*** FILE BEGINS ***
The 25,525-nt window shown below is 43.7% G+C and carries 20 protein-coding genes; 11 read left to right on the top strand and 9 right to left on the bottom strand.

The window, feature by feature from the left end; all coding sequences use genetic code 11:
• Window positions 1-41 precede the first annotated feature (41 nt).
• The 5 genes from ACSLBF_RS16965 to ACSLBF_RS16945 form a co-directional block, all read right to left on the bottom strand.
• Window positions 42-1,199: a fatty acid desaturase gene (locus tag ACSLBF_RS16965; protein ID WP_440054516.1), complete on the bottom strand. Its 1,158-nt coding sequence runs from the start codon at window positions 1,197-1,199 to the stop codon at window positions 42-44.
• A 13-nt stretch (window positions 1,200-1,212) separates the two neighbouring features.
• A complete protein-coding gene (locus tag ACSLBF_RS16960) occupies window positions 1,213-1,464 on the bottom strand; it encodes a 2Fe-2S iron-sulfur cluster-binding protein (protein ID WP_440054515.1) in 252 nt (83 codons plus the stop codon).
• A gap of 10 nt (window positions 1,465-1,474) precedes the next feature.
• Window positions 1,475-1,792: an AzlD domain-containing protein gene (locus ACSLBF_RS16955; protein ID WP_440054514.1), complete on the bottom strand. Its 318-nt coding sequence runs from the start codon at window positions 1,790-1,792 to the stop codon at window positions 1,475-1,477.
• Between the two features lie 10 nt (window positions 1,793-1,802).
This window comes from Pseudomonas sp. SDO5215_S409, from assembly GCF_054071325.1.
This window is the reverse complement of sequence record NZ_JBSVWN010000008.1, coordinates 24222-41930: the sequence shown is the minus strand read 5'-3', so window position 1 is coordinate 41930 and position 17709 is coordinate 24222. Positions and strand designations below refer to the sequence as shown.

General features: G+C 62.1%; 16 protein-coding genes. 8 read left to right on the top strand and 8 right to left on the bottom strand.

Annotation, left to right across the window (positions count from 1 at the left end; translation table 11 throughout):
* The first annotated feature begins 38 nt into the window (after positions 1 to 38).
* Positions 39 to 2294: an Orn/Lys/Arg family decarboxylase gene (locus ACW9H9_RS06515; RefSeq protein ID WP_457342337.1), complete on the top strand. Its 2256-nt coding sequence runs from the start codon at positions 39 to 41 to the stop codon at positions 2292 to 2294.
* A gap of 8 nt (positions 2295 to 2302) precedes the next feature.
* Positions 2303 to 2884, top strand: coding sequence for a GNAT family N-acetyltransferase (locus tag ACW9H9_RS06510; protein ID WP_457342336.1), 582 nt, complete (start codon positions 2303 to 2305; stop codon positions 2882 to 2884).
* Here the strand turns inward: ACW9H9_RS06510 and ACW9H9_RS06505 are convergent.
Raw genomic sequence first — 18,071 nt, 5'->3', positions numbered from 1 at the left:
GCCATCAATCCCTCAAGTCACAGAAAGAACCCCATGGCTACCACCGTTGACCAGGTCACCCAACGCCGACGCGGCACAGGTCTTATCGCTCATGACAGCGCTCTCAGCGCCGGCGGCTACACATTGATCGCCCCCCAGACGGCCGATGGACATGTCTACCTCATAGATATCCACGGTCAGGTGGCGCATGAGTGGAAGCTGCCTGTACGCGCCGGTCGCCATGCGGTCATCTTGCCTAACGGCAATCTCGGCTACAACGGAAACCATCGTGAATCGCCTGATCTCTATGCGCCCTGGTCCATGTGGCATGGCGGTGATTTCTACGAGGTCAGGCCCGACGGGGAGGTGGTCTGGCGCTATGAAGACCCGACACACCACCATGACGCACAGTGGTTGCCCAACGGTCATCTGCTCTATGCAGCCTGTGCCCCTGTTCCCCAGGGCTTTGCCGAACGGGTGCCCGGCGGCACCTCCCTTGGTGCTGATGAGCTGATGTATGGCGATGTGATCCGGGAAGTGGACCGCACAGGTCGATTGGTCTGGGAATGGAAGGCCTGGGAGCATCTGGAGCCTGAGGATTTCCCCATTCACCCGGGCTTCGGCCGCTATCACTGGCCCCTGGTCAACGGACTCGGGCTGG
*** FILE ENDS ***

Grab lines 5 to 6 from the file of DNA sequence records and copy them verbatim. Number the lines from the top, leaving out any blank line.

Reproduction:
• Window positions 42-1,199: a fatty acid desaturase gene (locus tag ACSLBF_RS16965; protein ID WP_440054516.1), complete on the bottom strand. Its 1,158-nt coding sequence runs from the start codon at window positions 1,197-1,199 to the stop codon at window positions 42-44.
• A 13-nt stretch (window positions 1,200-1,212) separates the two neighbouring features.